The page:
MESA+ University of Twente
Inorganic Materials Science Group

Research

Epitaxial PZT on silicon by Pulsed Laser Deposition

A piezoelectric material is a material that deforms due to an applied electric field, and conversely, generates an electric field when it is deformed mechanically. Pb(Zr,Ti)O3 (PZT) is a widely applied piezoelectric material, e.g. in Scanning Probe Microscopes where tubes of the material can be used for accurate placement of the sample. PZT can also be applied in inkjet print heads, where piezoelectric actuation can be used to jet the ink. Thin films of PZT on silicon wafers are needed to make this application industrially interesting.

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Figuur 1: Stability of binary oxides on silicon. Figure from: D. G. Schlom et al., Gate oxides beyond SiO2. MRS Bulletin, 33(11):1017–1025, 2008.

In order to provide high enough piezoelectric response and to prevent the thin film from failure, epitaxial integration of PZT on silicon is necessary. Two major problems have to be solved in order to make these high quality thin films. First of all, PZT and typical electrodes are chemically unstable on silicon at deposition temperatures ( ̴600 °C, see figure 1). Secondly, the silicon surface is unstable in ambient conditions, an amorphous silicon oxide layer will always be present. To solve both problems, a buffer layer between the silicon and the functional layer has to be applied, which prevents chemical reactions between silicon and the film and is able to serve as a crystalline template for epitaxial growth of the thin films.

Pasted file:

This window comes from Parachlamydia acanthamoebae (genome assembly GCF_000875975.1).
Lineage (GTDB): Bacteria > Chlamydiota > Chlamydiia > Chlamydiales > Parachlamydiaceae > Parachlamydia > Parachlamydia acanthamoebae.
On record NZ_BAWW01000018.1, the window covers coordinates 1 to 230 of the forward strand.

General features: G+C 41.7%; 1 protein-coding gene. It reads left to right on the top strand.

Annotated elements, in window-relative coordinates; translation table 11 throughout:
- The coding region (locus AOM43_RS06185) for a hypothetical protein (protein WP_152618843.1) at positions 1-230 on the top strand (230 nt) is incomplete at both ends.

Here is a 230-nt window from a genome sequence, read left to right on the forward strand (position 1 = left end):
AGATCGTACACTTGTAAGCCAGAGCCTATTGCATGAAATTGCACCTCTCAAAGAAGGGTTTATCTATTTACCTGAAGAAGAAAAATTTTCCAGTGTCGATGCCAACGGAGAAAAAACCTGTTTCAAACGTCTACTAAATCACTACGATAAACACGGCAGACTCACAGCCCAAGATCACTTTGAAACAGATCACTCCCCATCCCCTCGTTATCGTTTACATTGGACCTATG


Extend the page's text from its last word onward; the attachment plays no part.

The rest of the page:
This project is about integration of epitaxial PZT on silicon by Pulsed Laser Deposition (PLD). The first objective is to make suitable buffer layers. For this, growth schemes for known buffer materials like yttria stabilized zirconia (YSZ) and SrTiO3 (see figure 2) are investigated, but alternative materials are studied as well. Secondly, deposition of epitaxial electrodes is investigated. In the end, the effects of different buffer and electrode layers on the properties of the PZT thin films will be addressed.

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Figuur 2: Epitaxial STO on silicon. Figure from: S.-H. Baek, C.-B. Eom / Acta Materialia 61 (2013) 2734–2750

Film growth is performed on a PLD system with possibility of in-situ XPS (X-ray Photoelectron Spectroscopy), AFM (Atomic Force Microscopy) and STM (Scanning Tunneling Microscopy) measurements, which makes it possible to follow the growth at different stages. Techniques like XRD (X-Ray Diffraction) will be used to further analyze the crystalline properties of the films ex-situ.